Ofcourse it is not true; everybody heard it. Without industries, where will that many jobs come from?
      Those are the statements most Liberian will believe? Its not going to be easy?

      God bless Liberia

    • Hey Hney – thanks for the inquiry and I am doing fine…hope you are as well.

      Sorry to disappoint you but I cannot be definitive since I do not have all the facts. Besides, I am not a constitutional lawyer to be definitive as to whether or not J’aneh’s action rise to impeachable offense.

      However, based on what I have heard or read, assuming the accuracy of the claim that he was a business partner to Bility, he should have recused himself from the get go when the matter got to the high court. Again, my info may have been erroneous, so I am only basing on what I know. It was a glare conflict of interest for him to have taken part in the case of the government vs Bility as regards the road fund. Now, whether or not that rise to the level of impeachment, it is up to the remaining two oversight breaches of government to decide. Again, I am only basing on what I have heard and assuming the government’s claim against him is true…I just don’t have or know the facts…so it could go either way.

  6. The Royal Man James Citizen,
    My morals and values shouldn’t be measured or questioned because of my confidence in Mr. Weah’s ability to do a good job. Also, your suggestion that you think Cummings is superior to Weah is an opinion, not a fact. I would say both men are competitive. Although Cummings claims to have worked for Coco-Cola for a very long time does not mean he’s qualified to lead a country successfully. In America, many people thought that because of Trump’s business background, he’d do a good job. That’s not working out well for the American people.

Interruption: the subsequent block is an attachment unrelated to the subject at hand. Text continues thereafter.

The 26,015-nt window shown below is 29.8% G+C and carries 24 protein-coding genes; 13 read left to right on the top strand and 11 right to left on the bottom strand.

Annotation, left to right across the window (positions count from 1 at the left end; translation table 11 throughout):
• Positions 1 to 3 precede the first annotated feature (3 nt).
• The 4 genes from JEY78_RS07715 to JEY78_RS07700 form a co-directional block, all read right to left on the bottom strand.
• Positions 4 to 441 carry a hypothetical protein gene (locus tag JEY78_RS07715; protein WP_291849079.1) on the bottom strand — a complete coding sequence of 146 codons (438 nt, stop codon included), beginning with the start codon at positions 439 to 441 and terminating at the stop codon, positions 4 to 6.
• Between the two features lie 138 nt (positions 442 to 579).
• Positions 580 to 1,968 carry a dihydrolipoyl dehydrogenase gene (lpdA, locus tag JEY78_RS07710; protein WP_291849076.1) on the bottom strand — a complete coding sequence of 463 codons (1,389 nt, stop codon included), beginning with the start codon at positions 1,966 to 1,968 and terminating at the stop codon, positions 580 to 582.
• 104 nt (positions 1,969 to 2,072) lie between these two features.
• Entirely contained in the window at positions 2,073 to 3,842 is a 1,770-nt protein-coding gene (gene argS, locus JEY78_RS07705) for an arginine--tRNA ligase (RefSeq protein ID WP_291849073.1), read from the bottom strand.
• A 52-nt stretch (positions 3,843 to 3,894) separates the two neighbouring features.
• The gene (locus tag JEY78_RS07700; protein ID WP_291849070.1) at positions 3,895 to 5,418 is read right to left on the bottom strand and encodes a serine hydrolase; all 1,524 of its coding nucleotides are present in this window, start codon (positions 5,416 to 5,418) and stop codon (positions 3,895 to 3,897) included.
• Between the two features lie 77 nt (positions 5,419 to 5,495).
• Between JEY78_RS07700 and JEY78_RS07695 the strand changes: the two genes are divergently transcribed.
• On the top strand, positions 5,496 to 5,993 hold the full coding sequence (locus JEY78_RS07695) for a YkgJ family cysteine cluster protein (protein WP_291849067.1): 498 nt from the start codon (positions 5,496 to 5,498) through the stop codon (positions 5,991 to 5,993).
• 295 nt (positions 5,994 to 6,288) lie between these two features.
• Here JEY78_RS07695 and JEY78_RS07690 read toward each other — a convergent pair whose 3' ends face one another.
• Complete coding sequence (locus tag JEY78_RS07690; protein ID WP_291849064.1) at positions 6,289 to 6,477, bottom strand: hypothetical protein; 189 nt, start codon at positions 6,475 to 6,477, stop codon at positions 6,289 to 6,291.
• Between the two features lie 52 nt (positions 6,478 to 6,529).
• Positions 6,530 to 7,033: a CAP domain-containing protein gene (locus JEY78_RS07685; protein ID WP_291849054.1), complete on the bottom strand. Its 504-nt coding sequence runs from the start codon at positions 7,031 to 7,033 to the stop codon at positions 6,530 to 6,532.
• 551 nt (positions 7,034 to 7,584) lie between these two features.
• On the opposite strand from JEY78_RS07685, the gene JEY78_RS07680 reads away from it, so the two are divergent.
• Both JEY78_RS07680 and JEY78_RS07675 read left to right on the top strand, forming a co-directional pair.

Liberia’s economy is not the best it can be at the present time. Unlike Donald Trump who was handed a good economy by Obama, Johnson-Sirleaf did not pass on a vibrant economy to Weah. I am a fair-minded individual. I will continue to give Weah the benefit of the doubt!

  7. John,
    One does not have to be a lawyer or a rocket scientist in order to determine whether Ja’neh has committed too many excesses. The murky land deal which involves old lady Constance was an issue. Then his dealings with Bility and others became another issue. There were too many extraneous circumstances popping up from various directions. Something had to be done. The ax landed in Ja’neh’s hands big time.
    Finally, from your retort, one gets the sense that Ja’neh needed to go.

    John, I posed that question to you because Cummings had argued that Ja’neh shouldn’t have been ousted. I wanted to know whether you agree with Cummings’ line of reasoning.

    Don’t get me wrong. Cummings has a right to agree or disagree on any issue. He and I are at odds politically and economically. I am not sure whether there’s a commonality between us socially or culturally. But, despite my disagreement with him, I don’t hate him. God knows where my heart is.